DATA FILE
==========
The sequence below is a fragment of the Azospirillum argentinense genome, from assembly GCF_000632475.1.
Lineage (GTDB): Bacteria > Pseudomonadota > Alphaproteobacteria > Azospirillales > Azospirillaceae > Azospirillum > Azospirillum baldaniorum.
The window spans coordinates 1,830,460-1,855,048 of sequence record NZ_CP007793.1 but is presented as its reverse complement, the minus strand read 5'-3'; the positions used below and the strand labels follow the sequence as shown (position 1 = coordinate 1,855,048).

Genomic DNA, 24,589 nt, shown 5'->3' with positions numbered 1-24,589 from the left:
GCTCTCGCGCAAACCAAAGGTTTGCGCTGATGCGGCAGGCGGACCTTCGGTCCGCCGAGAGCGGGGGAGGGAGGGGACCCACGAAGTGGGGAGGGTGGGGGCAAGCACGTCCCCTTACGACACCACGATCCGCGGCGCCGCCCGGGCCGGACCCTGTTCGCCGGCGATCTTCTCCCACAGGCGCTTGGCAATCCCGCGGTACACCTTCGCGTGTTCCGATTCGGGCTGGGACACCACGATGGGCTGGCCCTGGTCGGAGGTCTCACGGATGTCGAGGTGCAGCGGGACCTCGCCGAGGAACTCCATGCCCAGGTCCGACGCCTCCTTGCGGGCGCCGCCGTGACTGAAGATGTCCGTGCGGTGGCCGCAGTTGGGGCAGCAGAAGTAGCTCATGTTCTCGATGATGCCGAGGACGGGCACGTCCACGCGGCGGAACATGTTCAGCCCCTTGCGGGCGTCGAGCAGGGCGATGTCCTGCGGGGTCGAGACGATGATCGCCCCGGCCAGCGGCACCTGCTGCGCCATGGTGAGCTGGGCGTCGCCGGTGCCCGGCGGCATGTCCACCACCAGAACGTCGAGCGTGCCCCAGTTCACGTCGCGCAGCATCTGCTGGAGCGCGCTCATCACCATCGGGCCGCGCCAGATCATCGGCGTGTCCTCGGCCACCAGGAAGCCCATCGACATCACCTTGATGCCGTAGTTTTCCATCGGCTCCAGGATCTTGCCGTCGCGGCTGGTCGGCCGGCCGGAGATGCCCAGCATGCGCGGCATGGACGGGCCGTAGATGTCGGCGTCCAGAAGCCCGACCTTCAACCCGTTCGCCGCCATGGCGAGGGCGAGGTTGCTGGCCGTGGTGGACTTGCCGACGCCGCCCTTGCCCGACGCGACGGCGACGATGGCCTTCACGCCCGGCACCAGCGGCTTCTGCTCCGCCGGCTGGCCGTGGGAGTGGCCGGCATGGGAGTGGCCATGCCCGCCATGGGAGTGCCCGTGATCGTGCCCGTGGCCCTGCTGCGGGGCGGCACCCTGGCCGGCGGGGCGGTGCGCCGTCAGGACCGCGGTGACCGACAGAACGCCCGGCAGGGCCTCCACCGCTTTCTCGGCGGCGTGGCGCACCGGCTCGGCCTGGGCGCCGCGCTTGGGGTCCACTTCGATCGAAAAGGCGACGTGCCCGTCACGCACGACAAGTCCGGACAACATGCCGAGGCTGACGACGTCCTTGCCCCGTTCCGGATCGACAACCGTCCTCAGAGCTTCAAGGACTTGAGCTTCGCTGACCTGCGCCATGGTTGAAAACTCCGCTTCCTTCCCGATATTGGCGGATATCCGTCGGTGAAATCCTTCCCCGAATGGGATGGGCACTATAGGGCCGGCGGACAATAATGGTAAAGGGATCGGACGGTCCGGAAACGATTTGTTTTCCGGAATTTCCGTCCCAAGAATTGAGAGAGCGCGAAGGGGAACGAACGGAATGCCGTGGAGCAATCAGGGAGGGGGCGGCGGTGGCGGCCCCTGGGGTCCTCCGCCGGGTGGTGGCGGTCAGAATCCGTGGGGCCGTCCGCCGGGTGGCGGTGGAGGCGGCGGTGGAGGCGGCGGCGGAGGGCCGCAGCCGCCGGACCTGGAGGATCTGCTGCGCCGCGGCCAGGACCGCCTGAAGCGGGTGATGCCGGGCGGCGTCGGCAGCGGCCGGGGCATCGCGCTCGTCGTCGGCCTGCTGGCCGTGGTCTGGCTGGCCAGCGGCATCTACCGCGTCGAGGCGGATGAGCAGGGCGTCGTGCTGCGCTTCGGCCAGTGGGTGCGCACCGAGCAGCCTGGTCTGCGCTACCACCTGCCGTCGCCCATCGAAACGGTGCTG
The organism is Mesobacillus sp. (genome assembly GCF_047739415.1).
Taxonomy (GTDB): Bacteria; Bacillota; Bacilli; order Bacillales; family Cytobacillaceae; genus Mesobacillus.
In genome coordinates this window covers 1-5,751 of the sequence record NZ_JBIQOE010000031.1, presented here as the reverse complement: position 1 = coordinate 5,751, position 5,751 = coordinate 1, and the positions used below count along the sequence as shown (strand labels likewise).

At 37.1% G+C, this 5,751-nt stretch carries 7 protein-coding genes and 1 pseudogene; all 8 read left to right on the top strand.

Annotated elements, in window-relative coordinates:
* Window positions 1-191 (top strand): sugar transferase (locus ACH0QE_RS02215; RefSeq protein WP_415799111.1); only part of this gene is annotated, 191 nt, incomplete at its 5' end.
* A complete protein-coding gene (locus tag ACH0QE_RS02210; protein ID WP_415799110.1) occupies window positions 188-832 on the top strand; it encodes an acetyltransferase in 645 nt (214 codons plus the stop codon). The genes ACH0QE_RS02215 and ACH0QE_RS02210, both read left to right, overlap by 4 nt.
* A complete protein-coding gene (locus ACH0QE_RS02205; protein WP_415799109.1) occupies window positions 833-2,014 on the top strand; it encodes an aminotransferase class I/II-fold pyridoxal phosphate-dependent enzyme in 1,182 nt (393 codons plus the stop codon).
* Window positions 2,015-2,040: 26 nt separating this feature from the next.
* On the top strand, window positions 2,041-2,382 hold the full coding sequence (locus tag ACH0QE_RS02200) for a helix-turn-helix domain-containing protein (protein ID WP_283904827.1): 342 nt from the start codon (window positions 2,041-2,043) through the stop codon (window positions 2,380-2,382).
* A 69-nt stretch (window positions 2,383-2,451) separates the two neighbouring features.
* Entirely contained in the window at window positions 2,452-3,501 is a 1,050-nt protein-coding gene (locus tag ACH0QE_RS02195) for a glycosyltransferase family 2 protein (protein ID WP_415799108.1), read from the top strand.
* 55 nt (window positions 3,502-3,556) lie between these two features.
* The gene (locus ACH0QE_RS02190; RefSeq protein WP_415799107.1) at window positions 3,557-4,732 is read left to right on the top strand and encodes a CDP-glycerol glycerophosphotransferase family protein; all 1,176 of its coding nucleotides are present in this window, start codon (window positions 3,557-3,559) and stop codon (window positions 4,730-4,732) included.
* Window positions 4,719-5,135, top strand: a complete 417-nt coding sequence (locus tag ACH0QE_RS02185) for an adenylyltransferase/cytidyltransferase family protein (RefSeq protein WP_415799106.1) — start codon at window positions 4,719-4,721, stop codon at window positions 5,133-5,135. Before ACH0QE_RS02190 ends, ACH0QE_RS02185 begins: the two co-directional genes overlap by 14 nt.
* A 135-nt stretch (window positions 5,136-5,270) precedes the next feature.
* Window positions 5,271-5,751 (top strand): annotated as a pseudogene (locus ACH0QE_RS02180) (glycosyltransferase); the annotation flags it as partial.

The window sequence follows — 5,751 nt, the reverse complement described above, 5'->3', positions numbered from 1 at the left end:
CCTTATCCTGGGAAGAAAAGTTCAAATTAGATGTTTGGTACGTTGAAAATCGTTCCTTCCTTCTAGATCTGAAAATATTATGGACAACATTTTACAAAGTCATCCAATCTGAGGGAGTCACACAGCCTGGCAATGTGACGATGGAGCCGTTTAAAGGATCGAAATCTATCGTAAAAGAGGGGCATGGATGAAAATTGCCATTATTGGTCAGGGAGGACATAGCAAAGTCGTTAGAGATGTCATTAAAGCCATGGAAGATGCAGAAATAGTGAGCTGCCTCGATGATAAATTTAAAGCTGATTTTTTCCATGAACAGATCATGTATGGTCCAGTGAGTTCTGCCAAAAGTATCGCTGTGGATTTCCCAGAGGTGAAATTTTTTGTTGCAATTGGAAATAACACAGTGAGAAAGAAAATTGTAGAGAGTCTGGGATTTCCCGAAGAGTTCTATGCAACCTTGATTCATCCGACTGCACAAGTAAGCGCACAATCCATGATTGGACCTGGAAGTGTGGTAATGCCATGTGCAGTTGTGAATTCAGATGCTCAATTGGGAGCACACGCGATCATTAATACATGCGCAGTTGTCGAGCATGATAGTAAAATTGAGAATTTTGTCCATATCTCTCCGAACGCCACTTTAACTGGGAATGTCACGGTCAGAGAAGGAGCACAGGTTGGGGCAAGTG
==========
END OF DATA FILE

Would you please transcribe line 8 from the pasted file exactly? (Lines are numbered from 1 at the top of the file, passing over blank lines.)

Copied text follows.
In genome coordinates this window covers 1-5,751 of the sequence record NZ_JBIQOE010000031.1, presented here as the reverse complement: position 1 = coordinate 5,751, position 5,751 = coordinate 1, and the positions used below count along the sequence as shown (strand labels likewise).